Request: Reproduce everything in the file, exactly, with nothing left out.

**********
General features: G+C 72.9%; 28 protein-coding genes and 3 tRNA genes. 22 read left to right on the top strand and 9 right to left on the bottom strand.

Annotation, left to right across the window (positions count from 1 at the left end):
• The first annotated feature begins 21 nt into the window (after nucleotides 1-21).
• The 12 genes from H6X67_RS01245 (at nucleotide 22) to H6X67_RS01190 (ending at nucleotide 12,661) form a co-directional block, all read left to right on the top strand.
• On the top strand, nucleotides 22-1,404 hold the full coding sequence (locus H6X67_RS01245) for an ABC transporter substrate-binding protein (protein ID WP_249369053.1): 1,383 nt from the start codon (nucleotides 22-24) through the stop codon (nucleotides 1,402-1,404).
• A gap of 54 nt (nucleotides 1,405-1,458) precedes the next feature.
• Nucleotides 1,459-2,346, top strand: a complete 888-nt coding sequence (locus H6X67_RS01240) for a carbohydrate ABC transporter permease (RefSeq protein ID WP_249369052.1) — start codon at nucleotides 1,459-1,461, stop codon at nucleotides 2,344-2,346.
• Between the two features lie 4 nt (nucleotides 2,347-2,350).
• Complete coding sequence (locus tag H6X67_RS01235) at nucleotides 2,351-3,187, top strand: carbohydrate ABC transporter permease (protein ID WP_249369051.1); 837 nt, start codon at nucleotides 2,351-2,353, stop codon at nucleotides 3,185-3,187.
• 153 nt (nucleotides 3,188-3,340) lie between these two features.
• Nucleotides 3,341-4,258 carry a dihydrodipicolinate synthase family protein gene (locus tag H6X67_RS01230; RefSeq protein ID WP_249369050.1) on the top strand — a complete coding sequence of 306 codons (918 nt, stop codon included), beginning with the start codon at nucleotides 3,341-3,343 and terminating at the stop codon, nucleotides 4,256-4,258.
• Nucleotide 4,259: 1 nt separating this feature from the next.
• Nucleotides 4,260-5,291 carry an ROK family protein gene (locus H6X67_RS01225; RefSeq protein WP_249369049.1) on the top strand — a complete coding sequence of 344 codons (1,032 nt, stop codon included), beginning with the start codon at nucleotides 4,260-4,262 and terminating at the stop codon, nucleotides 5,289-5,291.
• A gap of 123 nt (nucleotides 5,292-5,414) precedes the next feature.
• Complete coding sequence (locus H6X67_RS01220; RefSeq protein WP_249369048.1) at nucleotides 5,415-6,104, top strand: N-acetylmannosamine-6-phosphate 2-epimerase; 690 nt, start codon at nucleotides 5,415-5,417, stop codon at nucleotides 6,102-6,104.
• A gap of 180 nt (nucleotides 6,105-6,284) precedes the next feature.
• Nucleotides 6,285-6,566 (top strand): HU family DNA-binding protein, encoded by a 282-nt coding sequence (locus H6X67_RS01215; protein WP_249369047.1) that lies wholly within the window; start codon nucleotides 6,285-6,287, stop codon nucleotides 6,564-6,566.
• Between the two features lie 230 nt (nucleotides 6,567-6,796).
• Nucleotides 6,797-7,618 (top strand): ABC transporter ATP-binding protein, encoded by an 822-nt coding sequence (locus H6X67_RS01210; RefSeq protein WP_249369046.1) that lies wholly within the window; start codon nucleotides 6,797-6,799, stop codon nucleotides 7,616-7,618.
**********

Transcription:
General features: G+C 72.9%; 28 protein-coding genes and 3 tRNA genes. 22 read left to right on the top strand and 9 right to left on the bottom strand.

Annotation, left to right across the window (positions count from 1 at the left end):
• The first annotated feature begins 21 nt into the window (after nucleotides 1-21).
• The 12 genes from H6X67_RS01245 (at nucleotide 22) to H6X67_RS01190 (ending at nucleotide 12,661) form a co-directional block, all read left to right on the top strand.
• On the top strand, nucleotides 22-1,404 hold the full coding sequence (locus H6X67_RS01245) for an ABC transporter substrate-binding protein (protein ID WP_249369053.1): 1,383 nt from the start codon (nucleotides 22-24) through the stop codon (nucleotides 1,402-1,404).
• A gap of 54 nt (nucleotides 1,405-1,458) precedes the next feature.
• Nucleotides 1,459-2,346, top strand: a complete 888-nt coding sequence (locus H6X67_RS01240) for a carbohydrate ABC transporter permease (RefSeq protein ID WP_249369052.1) — start codon at nucleotides 1,459-1,461, stop codon at nucleotides 2,344-2,346.
• Between the two features lie 4 nt (nucleotides 2,347-2,350).
• Complete coding sequence (locus tag H6X67_RS01235) at nucleotides 2,351-3,187, top strand: carbohydrate ABC transporter permease (protein ID WP_249369051.1); 837 nt, start codon at nucleotides 2,351-2,353, stop codon at nucleotides 3,185-3,187.
• 153 nt (nucleotides 3,188-3,340) lie between these two features.
• Nucleotides 3,341-4,258 carry a dihydrodipicolinate synthase family protein gene (locus tag H6X67_RS01230; RefSeq protein ID WP_249369050.1) on the top strand — a complete coding sequence of 306 codons (918 nt, stop codon included), beginning with the start codon at nucleotides 3,341-3,343 and terminating at the stop codon, nucleotides 4,256-4,258.
• Nucleotide 4,259: 1 nt separating this feature from the next.
• Nucleotides 4,260-5,291 carry an ROK family protein gene (locus H6X67_RS01225; RefSeq protein WP_249369049.1) on the top strand — a complete coding sequence of 344 codons (1,032 nt, stop codon included), beginning with the start codon at nucleotides 4,260-4,262 and terminating at the stop codon, nucleotides 5,289-5,291.
• A gap of 123 nt (nucleotides 5,292-5,414) precedes the next feature.
• Complete coding sequence (locus H6X67_RS01220; RefSeq protein WP_249369048.1) at nucleotides 5,415-6,104, top strand: N-acetylmannosamine-6-phosphate 2-epimerase; 690 nt, start codon at nucleotides 5,415-5,417, stop codon at nucleotides 6,102-6,104.
• A gap of 180 nt (nucleotides 6,105-6,284) precedes the next feature.
• Nucleotides 6,285-6,566 (top strand): HU family DNA-binding protein, encoded by a 282-nt coding sequence (locus H6X67_RS01215; protein WP_249369047.1) that lies wholly within the window; start codon nucleotides 6,285-6,287, stop codon nucleotides 6,564-6,566.
• Between the two features lie 230 nt (nucleotides 6,567-6,796).
• Nucleotides 6,797-7,618 (top strand): ABC transporter ATP-binding protein, encoded by an 822-nt coding sequence (locus H6X67_RS01210; RefSeq protein WP_249369046.1) that lies wholly within the window; start codon nucleotides 6,797-6,799, stop codon nucleotides 7,616-7,618.